Patenting Seeds: Conference Lecturers Weigh In

Posted on October 11th, 2010 by

Here are the first two responses we received to our query of the Nobel lecturers, regarding the matter of patenting seed life.

Marion Nestle notes “I wrote about the patenting issue in my book, Safe Food, half of which is about genetically modified foods.” She also points to the film FOOD, INC., and the work of Indian environmentalist Vandana Shiva.

Paul Thompson sent the following response:

“The ethical questions arising in connection to intellectual property rights (IPRs) in genes, gene processes and seeds are very tricky. I think that it is important to recognize a distinction between questions that can be tied to specific legal documents, such as the Supreme Court decision referenced in the question or the TRIPS Agreement (the component of WTO that deals with international standards for intellectual property), on the one hand, and processes of commodification, on the other. Commenting on the legal questions inevitably entangles one in a number of technical issues. For example, several Supreme Court decisions  have increased the scope of patents during the last thirty years, but patents had been awarded for a specific class of seeds for decades before that. What is more, registered varieties also provided a form of intellectual property for plant breeders well before these decisions. As such, an informed discussion of how these decisions actually changed the legal status of seeds or genes would presuppose familiarity with the pre-existing legal precedents. It would become embroiled in technical details, and attorneys specializing in IPR would probably disagree. Only a series of further court decisions (as well as WTO disputes) will eventually determine how these legal questions are resolved.

“Commodification, on the other hand, refers to changes in the way that human beings relate to one another with respect to the various goods and things in their environment. Items that once would have been regarded as “unownable,” as the common heritage of humankind, or as tokens of friendship or affection that become devalued when they are bought and sold come to be traded like ordinary commodity goods. Here, too, the issues are complex. On the one hand, it seems like one can hire someone to do all kinds of things that we used to get only from friends and family. We routinely pay for child care, companionship, and even “personal training.” Employers now talk openly about “emotional labor”—the idea that they are paying their employees to be friendly to customers. On the other hand, it is still illegal to sell body parts in the United States: an organ can only be exchanged through gift. And we are still rather squeamish about the sale of sexual services! So there are some forms of exchange that are still regulated by moral considerations.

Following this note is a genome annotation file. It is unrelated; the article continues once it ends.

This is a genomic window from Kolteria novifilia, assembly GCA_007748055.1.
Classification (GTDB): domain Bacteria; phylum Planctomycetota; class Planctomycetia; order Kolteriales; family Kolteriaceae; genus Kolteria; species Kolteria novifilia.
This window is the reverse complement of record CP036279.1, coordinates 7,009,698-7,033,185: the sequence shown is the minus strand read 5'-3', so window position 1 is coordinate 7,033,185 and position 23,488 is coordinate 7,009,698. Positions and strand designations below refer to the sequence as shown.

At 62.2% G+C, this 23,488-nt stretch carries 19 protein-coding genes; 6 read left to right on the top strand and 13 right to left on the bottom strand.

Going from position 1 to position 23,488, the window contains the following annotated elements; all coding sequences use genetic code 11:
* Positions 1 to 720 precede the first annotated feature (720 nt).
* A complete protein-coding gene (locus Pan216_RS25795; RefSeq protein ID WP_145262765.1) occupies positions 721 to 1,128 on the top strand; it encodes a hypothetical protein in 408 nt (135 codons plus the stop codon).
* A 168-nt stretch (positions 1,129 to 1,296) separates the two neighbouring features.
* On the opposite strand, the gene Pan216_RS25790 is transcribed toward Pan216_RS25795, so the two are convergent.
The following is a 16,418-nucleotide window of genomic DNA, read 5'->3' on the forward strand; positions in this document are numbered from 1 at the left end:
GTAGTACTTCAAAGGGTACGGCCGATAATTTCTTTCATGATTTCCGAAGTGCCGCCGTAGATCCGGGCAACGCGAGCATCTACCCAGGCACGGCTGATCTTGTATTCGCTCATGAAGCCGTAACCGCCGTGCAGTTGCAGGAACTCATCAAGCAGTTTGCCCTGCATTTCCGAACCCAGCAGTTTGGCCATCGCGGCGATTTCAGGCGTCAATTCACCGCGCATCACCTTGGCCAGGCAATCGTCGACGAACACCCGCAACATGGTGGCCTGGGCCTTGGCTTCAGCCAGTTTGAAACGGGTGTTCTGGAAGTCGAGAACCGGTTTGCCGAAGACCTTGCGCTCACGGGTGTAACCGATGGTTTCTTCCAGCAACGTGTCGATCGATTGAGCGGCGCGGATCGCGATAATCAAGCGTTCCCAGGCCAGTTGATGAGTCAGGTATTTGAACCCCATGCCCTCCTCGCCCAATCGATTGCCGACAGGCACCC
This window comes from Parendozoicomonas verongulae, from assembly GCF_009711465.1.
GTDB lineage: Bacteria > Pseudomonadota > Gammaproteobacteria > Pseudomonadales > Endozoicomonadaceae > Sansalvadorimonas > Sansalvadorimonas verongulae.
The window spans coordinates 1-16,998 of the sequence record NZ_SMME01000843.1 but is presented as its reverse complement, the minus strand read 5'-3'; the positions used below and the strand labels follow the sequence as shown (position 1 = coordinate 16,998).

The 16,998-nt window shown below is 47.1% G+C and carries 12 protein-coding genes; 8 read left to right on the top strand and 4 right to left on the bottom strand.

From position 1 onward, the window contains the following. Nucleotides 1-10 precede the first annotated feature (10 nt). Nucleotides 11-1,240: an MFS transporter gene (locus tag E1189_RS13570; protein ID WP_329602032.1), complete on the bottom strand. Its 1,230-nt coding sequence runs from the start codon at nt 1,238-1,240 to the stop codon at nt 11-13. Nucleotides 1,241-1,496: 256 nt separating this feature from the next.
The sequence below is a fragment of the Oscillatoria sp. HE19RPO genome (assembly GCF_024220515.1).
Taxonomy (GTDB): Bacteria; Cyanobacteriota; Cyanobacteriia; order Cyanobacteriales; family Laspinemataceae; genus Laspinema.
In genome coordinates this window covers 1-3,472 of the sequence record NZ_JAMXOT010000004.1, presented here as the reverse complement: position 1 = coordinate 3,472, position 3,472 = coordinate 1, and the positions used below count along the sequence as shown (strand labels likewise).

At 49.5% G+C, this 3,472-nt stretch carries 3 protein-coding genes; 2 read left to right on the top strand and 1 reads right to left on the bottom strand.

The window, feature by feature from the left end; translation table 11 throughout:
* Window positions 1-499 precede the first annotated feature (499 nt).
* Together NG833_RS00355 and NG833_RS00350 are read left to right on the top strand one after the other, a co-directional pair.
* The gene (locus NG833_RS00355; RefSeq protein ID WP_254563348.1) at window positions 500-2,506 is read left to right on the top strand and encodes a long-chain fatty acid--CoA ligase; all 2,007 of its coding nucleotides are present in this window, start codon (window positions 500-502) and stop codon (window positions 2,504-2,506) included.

“I think there is no doubt that commodification in seeds and genetic resources is undermining traditions of seed saving and exchange that were important forms of non-commercial reciprocity, solidarity and mutual support in rural communities of the past. These are themes that are central to my discussion of commodification in The Agrarian Vision, even if IPRs get only a brief discussion there. A longer treatment can be found the chapter on property rights in my 2007 book Food Biotechnology in Ethical Perspective 2nd Edition. Patents are important in this context because they tend to channel financial returns to the science-based innovations, and do not recognize that genetic resources have a long history of development by farmers, well before the biotechnologist enters the scene. These are important issues, but those who see the ethics of IPRs solely in term of whether farmers share in the benefits are using what I called “an industrial philosophy” in my Nobel talk. The larger issue is the general trend of commodification, and this encompasses much more than IPRs. Hybrid seeds, for example, do not need a legal system of property rights to force farmers back into seed markets every year. They encourage commodification without needing patent protection.

“In short, while I acknowledge the importance of change in the legal rules, I think the ethical importance of these changes needs to be seen in the context of broader and more subtle social changes.”


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